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HQ 950783

September 10, 1992

CLA-2 CO:R:C:T 950783 HP


TARIFF NO.: 9603

Area Director
U.S. Customs Service
New York Seaport Area
Suite 716
6 World Trade Center
New York, NY 10048-0945

RE: Decorative Brooms; eo nomine; use; function; common; meaning

Dear Ms. Maguire:

This is in response to Memorandum CLA-2-96:S:N:N1:236-545, dated November 26, 1991, from the Chief, National Import Specialist Branch 1. That memo concerned the correct classification, under the Harmonized Tariff Schedule of the United States Annotated (HTSUSA), of decorative twig brooms generally unfit for actual use as brooms. We would recommend circulation of this response to all National Import Specialists. Please reference HRL 951106 of April 8, 1992, which also addressed the concerns raised.

Heading 9603, HTSUSA, which provides for, inter alia, brooms and brushes, is clearly an eo nomine provision. "An eo nomine designation is one which describes a commodity by a specific name, usually one well known to commerce." 2 R. Sturm, Customs Law and Administration 53.2 (3rd ed. 1990). An eo nomine designation, absent contrary intent by Congress or some conflicting administrative practice or judicial authority, includes all forms of the article. Nootka Packing Co. v. United States, 22 C.C.P.A. 464, 469, T.D. 47464 (1935).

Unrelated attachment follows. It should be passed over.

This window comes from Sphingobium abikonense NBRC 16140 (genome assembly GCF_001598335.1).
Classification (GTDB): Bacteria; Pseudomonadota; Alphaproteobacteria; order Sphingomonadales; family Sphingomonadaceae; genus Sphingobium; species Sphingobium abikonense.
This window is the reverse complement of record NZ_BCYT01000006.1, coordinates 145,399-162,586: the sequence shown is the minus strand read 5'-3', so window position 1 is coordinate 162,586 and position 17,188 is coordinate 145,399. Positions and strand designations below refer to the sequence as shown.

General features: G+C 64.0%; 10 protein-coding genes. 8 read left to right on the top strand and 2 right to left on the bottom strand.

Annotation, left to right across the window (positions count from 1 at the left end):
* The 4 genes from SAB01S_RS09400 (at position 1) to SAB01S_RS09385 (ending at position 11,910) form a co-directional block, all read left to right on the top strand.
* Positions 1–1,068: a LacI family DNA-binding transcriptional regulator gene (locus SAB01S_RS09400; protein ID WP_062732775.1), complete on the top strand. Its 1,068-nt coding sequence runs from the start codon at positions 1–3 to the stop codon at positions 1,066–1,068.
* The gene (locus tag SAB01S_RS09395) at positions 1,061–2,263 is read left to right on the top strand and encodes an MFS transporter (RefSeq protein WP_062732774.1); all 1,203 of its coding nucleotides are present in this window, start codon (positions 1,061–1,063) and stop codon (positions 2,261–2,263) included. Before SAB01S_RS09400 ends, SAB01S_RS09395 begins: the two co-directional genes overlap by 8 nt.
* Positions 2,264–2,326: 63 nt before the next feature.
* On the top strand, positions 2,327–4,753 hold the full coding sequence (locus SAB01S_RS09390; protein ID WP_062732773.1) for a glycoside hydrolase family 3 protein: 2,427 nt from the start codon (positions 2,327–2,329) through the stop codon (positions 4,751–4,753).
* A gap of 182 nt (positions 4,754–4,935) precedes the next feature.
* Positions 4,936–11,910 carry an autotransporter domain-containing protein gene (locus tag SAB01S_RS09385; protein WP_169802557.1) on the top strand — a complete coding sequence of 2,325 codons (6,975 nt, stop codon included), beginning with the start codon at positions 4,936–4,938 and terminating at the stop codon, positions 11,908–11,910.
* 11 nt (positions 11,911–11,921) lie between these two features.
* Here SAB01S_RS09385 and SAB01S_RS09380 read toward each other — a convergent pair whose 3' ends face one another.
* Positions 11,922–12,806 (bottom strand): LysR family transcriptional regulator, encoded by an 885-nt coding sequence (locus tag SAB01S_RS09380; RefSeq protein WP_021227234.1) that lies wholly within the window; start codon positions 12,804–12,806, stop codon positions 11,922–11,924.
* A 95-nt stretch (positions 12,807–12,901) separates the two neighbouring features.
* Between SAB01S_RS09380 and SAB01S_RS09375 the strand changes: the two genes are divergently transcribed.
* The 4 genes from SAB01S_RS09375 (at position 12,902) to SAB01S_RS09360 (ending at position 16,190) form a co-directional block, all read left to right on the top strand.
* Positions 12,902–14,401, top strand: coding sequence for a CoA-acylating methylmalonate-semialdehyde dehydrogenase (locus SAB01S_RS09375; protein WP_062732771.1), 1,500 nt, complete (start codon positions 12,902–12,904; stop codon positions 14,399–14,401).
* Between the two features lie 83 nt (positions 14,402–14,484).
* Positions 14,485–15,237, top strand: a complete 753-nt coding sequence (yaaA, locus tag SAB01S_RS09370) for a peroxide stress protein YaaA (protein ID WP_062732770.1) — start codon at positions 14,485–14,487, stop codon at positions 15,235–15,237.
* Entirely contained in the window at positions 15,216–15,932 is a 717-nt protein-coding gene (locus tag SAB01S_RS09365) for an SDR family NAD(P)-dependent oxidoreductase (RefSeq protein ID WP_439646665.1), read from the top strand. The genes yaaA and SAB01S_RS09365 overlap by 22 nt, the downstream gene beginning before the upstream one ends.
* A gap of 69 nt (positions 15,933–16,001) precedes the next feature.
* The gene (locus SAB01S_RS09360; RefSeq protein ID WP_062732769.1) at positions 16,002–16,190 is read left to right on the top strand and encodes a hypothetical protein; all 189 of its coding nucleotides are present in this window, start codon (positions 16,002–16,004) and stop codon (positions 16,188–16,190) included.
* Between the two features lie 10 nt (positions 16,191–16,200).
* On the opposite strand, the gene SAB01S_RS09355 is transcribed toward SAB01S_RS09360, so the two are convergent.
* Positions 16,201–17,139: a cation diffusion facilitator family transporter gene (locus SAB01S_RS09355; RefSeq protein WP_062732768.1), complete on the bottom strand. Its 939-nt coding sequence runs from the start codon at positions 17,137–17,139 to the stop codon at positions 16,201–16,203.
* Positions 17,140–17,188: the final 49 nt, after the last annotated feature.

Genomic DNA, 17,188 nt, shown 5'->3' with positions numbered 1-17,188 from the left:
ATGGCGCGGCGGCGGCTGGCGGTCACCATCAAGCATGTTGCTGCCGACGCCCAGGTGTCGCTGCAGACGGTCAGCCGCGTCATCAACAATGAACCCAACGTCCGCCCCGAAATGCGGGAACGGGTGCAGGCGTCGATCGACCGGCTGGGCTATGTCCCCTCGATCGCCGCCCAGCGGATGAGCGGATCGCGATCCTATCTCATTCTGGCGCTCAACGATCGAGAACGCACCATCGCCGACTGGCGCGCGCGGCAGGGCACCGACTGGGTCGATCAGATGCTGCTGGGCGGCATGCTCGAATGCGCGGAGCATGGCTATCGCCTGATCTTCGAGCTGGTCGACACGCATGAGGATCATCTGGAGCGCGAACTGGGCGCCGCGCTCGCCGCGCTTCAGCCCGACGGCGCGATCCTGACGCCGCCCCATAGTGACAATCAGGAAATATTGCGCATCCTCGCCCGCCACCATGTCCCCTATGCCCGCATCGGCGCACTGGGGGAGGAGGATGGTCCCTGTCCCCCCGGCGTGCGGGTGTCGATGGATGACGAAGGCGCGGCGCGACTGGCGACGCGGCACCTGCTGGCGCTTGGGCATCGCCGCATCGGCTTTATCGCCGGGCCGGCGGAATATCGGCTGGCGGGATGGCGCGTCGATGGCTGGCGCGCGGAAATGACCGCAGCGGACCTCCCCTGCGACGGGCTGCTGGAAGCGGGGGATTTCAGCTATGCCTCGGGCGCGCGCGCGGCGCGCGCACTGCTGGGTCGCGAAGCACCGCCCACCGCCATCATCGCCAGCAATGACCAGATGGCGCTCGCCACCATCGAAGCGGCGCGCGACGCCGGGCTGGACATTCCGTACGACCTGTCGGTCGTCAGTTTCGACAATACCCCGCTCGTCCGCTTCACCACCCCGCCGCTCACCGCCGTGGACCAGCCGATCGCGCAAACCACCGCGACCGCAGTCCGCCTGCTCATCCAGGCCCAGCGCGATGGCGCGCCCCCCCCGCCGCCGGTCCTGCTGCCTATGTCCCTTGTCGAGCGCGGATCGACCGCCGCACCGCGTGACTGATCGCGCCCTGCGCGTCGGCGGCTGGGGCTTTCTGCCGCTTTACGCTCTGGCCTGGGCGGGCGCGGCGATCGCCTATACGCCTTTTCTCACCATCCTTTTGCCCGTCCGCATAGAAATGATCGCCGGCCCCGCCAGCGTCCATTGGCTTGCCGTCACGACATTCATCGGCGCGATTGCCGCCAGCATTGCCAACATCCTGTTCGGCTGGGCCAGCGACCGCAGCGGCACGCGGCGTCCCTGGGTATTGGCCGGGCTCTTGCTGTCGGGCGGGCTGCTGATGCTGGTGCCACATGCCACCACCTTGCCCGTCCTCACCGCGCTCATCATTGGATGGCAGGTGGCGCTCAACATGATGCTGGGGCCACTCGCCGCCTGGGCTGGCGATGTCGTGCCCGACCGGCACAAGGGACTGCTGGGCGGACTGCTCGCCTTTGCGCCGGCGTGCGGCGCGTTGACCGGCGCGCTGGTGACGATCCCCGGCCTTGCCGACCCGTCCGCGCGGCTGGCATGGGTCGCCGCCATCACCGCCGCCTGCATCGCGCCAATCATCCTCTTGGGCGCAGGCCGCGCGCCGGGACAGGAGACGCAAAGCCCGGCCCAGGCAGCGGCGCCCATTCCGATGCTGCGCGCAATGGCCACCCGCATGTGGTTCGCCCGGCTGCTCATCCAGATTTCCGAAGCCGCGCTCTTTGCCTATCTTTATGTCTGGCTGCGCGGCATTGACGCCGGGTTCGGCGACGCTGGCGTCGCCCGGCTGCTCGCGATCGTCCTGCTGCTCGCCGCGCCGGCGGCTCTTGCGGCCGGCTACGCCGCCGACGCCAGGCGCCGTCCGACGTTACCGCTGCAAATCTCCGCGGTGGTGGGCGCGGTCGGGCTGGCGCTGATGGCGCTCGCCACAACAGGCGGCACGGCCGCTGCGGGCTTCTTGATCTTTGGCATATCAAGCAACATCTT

It would appear, therefore, that all brooms must be classified within this heading. In HRL 951106 of April 8, 1992, however, we classified a "broom wall pomander" - a decorative, scented, wooden ornament measuring 14" x 7" and constructed of strands of twigs bound by wire - under heading 4420, HTSUSA, as an ornament of wood. In doing so, we did not determine whether an eo nomine HTS provision must encompass all forms of an article, but instead noted that the marketing name does not control classification, and that broom wall pomander does not conform to the stipulated use of brooms of heading 9603, HTSUSA. As a result, your question - how use governs the classification of goods under an eo nomine HTS provision - remained unanswered.

The common meaning of an eo nomine designation is determined by the meaning it had at the time of enactment of the tariff act. United States v. Brager-Larsen, 36 C.C.P.A. 1, 3-4, C.A.D. 388 (1948); Davies Turner & Co. v. United States, 45 C.C.P.A. 39, C.A.D. 669 (1957). In their determination of what this "common meaning" encompasses, Customs and the courts may examine the use to which the imported goods are put. United States v. Quon Quon Co., 46 C.C.P.A. 70, 73 ,C.A.D. 699 (1959). See also Sears Roebuck & Co. v. United States, 790 F. Supp. 299, 14 Int'l Trade Rep. (BNA) 1250 (Ct. Int'l Trade 1992) (citing Quon Quon). But see Nestle-Lemur Co. v. United States, 37 Cust. Ct. 209, C.D. 1825 (1956) (use is not a necessary concomitant of articles classifiable eo nomine as brushes if they respond to the name of brush); Orazio J. Freni, d/b/a Saratoga Forwarding Co. v. United States, 283 F. Supp. 89; 60 Cust. Ct. 319; Cust. Dec. 3375 (Mar. 27, 1968) (an article which indisputably responds to the name "brush" is properly classifiable as a brush).